“… By 1987, he had incorporated his own news service…It became the context for his decision in early December 1990 to launch the News-Press. He would pull it off by charming volunteer labor and combining it with his own seven-days-a-week style. Another secret to Benton’s success: he is “frugal.” There were no desks in the office, just boards and folding chairs. “Editor in Chief Nick Benton is too modest to blow his own horn,” wrote reader Robert O. Beach in a letter published in March 1998. “But he deserves tremendous credit for the vital contribution the News-Press makes to our community.”

“Environmental consultant and history activist Dave Eckert goes further. “The News-Press became the focal point of Falls Church,” he said in 2022. “Nick Benton wanted to do good journalism, get readers and advertisements, but in many ways the paper brought the city together. And in many ways it drove it apart.”

“… ‘We worked all night on that first issue,’ Benton recalled, ‘and as the deadline approached, as dawn began to break on March 27, we looked out our second-story windows to see that the cherry blossom trees on North Virginia Avenue had blossomed overnight. That was our sign to press ahead.’

“After the proverbial all-nighter, his team of three drove to Gaithersburg, Md., to the Comprint Co. plant to witness the maiden print run. ‘When the press bell rang and everything started to move, it was a very special moment,’ Benton remembered. ‘As the papers started chugging onto a conveyor belt, I couldn’t help but stand on a box and loudly exclaim, ‘Let every tyrant tremble!’ The noise of the press drowned me out so that only a couple of pressmen gave me funny looks.’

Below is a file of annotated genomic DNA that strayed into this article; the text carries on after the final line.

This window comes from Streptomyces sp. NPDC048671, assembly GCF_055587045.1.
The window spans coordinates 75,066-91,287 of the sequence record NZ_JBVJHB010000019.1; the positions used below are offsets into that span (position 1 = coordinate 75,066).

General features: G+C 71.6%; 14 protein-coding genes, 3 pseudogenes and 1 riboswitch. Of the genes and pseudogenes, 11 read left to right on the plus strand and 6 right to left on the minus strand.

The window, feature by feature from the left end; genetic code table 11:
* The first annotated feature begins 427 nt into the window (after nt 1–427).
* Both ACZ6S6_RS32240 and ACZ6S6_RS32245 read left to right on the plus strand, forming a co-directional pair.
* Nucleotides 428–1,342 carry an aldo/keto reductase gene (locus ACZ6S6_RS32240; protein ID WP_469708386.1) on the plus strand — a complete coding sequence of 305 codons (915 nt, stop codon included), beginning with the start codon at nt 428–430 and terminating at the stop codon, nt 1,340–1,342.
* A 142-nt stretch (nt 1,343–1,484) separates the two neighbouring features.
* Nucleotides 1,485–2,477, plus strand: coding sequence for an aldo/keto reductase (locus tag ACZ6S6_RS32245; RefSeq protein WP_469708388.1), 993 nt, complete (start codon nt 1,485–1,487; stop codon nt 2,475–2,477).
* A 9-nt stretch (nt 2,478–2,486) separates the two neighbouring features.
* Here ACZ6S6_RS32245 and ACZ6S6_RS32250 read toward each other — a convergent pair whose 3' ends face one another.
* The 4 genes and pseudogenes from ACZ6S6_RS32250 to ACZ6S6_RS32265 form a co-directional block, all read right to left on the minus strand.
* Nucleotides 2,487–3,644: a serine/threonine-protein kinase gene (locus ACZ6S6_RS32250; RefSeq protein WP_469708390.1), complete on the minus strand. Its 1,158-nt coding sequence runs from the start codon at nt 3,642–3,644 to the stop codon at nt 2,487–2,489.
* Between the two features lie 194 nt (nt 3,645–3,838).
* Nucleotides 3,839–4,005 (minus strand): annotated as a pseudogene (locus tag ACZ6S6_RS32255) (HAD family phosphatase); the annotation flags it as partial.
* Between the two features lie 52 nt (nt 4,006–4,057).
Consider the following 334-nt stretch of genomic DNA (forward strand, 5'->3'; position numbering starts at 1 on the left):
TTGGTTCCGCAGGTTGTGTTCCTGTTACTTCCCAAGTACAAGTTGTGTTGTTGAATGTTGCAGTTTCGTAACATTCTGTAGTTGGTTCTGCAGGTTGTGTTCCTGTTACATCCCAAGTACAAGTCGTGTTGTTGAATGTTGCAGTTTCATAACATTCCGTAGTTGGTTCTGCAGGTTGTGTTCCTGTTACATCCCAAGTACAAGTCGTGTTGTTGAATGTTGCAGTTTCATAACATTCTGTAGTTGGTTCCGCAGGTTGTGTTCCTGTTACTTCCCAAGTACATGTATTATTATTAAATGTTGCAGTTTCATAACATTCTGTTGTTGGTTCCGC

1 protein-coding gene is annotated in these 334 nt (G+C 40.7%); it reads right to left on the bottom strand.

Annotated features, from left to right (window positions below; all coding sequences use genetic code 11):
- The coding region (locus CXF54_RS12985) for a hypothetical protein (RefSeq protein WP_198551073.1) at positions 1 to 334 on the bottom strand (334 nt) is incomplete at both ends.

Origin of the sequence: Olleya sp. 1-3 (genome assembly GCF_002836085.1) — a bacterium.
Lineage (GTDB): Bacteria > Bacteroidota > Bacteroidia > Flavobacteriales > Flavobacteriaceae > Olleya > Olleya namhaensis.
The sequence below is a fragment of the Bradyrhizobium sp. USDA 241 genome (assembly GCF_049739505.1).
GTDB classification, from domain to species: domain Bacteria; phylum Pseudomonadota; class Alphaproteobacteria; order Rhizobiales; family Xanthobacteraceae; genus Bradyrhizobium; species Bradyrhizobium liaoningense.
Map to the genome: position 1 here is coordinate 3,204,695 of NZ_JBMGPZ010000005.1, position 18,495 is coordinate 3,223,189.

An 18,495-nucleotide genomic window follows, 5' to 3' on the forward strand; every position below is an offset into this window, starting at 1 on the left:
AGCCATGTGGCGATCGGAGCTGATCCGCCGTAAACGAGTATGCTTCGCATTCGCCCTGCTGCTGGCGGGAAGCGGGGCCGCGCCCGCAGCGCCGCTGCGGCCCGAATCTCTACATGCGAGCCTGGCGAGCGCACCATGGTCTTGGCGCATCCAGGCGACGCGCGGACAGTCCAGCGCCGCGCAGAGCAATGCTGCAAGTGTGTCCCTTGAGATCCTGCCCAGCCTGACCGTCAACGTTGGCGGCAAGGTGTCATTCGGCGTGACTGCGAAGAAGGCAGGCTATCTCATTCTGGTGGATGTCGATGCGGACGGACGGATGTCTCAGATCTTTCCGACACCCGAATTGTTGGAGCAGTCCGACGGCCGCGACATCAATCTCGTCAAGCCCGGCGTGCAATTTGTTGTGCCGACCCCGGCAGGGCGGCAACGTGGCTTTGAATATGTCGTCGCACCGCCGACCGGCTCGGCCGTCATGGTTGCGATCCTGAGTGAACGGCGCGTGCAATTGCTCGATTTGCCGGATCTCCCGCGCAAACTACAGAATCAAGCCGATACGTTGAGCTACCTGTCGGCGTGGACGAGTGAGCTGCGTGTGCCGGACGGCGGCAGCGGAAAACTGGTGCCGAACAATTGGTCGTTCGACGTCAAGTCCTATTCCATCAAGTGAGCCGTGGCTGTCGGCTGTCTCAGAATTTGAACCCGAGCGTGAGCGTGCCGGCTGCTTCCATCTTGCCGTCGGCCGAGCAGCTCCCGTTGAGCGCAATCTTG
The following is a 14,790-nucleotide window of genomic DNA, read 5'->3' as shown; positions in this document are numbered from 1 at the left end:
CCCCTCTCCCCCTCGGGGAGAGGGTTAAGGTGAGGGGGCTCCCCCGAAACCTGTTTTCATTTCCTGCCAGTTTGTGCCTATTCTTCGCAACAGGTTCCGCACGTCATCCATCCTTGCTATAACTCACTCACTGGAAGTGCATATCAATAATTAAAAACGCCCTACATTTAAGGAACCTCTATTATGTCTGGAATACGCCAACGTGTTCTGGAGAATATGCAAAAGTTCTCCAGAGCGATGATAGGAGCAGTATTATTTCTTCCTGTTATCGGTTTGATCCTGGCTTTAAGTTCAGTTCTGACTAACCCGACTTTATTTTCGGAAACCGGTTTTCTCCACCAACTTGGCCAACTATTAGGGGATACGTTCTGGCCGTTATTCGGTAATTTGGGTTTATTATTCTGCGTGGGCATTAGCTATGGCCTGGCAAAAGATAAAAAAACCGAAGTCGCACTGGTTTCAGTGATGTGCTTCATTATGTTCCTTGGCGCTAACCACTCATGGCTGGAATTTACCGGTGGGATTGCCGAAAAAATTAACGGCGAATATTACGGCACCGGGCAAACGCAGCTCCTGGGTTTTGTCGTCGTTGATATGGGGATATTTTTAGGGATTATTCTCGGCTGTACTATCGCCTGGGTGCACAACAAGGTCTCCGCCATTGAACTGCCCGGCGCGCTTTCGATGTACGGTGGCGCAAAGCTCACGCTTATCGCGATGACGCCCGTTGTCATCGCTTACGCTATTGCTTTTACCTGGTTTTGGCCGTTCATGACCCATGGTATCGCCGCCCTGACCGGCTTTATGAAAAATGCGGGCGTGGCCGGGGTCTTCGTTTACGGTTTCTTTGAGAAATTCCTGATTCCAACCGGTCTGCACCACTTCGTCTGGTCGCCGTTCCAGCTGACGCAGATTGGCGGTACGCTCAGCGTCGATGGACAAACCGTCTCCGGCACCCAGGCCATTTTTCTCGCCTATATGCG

“Back in Falls Church, young O’Brien had walked the streets crowing, ‘Have you heard the news? Come March 28, Falls Church is going to have its own newspaper!’”

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Travel

Quito and the Galápagos on Celebrity Flora: blog #4

Turtles, iguanas and birds abound

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Celebrity Flora

After Floreana Island we continued our tour of the Galápagos with stops first on Isabela Island, and then then the next day we continued to spend some time on a different part of Isabela Island, and then went on to Fernadina Island. Then Friday it was South Plaza and Santa Cruz Islands.

Each day there continued to be morning and afternoon excursions off the Flora. Some involved walking, and some were taking a tender around the Island. The first day on Isabela Island we had the option of a long walk and a short tender ride, or just a tender ride in the morning. They warned everyone it was a very rocky trail. I passed on that, and took the tender ride where we saw some amazing sights. Turtles in the water, hundreds of Iguanas on the rocks, and loads of birds of all kinds. Then it was back to the Flora for lunch and relaxing. We had a great lunch outside on Deck 7 in the Ocean Grill and Bar.  In the afternoon we were given the option of a short walk and swim, or just a short walk. Basically, the same thing. It only mattered as to what time you got on the tender to head back to the ship.  I took the short walk and saw tortoises up close, more Iguanas, various birds, including flamingos. We are seeing many of the same animals on most of the Island walks, but there always seems to be a new one, something a little different, and it has been so much fun. I have some great pictures.